The Daffodil Mystery

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"Poetry, like cucumbers, is an acquired taste," he said after a while. "You have to be educated up to some kind of literature. I daresay there will come a time when you will be grateful that I have given you an opportunity of meeting beautiful thoughts dressed in beautiful language."

She looked up at this.

"May I go now, Mr. Lyne?" she asked.

"Not yet," he replied coolly. "You said just now you didn't understand what I was talking about. I'll put it plainer this time. You're a very beautiful girl, as you probably know, and you are destined, in all probability, to be the mate of a very average suburban-minded person, who will give you a life tantamount to slavery. That is the life of the middle-class woman, as you probably know. And why would you submit to this bondage? Simply because a person in a black coat and a white collar has mumbled certain passages over you--passages which have neither meaning nor, to an intelligent person, significance. I would not take the trouble of going through such a foolish ceremony, but I would take a great deal of trouble to make you happy."

He walked towards her slowly and laid one hand upon her shoulder. Instinctively she shrank back and he laughed.

"What do you say?"

She swung round on him, her eyes blazing but her voice under control.

"I happen to be one of those foolish, suburban-minded people," she said, "who give significance to those mumbled words you were speaking about. Yet I am broad-minded enough to believe that the marriage ceremony would not make you any happier or more unhappy whether it was performed or omitted. But, whether it were marriage or any other kind of union, I should at least require a man."

He frowned at her.

"What do you mean?" he asked, and the soft quality of his voice underwent a change.

Her voice was full of angry tears when she answered him.

"I should not want an erratic creature who puts horrid sentiments into indifferent verse. I repeat, I should want a man."

His face went livid.

"Do you know whom you are talking to?" he asked, raising his voice.

"I am talking to Thornton Lyne," said she, breathing quickly, "the proprietor of Lyne's Stores, the employer of Odette Rider who draws three pounds every week from him."

He was breathless with anger.

"Be careful!" he gasped. "Be careful!"

"I am speaking to a man whose whole life is a reproach to the very name of man!" she went on speaking rapidly. "A man who is sincere in nothing, who is living on the brains and reputation of his father, and the money that has come through the hard work of better men.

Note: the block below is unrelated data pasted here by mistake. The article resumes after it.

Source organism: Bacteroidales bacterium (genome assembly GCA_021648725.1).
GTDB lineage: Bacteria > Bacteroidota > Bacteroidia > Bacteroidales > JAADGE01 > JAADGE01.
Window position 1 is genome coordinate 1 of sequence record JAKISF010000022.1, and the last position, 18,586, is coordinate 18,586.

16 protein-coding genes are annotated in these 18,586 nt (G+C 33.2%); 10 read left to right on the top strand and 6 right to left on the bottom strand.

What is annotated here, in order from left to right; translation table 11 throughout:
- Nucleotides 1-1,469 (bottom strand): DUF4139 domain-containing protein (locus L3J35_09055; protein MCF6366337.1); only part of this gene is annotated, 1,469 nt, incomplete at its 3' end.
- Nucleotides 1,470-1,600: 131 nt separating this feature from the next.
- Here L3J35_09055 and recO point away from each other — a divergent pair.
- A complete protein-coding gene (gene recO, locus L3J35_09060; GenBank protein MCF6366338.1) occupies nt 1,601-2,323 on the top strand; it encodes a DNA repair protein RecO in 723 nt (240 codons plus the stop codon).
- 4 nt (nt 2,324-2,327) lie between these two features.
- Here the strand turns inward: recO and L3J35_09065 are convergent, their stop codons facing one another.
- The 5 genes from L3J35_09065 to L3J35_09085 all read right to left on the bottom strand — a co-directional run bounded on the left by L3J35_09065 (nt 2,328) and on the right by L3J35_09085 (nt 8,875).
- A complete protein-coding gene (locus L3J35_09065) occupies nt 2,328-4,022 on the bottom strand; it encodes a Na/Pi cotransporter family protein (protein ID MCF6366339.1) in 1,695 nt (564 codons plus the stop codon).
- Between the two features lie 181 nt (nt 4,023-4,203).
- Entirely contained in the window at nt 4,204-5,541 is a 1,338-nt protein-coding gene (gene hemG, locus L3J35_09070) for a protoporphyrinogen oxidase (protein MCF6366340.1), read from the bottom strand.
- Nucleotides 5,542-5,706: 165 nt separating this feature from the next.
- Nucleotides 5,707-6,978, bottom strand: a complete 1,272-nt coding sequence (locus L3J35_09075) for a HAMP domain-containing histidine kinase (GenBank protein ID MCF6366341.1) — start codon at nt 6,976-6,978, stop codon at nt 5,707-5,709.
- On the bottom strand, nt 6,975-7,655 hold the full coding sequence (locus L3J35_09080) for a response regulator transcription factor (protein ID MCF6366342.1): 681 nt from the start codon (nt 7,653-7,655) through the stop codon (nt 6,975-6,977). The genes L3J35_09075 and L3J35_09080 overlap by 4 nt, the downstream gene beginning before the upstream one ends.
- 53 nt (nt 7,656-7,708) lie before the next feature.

"You can't scare me," she cried scornfully, as he took a step towards her. "Oh, yes, I know I'm going to leave your employment, and I'm leaving to-night!"

The man was hurt, humiliated, almost crushed by her scorn. This she suddenly realised and her quick woman's sympathy checked all further bitterness.

"I'm sorry I've been so unkind," she said in a more gentle tone. "But you rather provoked me, Mr. Lyne."

He was incapable of speech and could only shake his head and point with unsteady finger to the door.

"Get out," he whispered.

Odette Rider walked out of the room, but the man did not move. Presently, however, he crossed to the window and, looking down upon the floor, saw her trim figure move slowly through the crowd of customers and assistants and mount the three steps which led to the chief cashier's office.

"You shall pay for this, my girl!" he muttered.

He was wounded beyond forgiveness. He was a rich man's son and had lived in a sense a sheltered life. He had been denied the advantage which a public school would have brought to him and had gone to college surrounded by sycophants and poseurs as blatant as himself, and never once had the cold breath of criticism been directed at him, except in what he was wont to describe as the "reptile Press."

He licked his dry lips, and, walking to his desk, pressed a bell. After a short wait--for he had purposely sent his secretary away--a girl came in.

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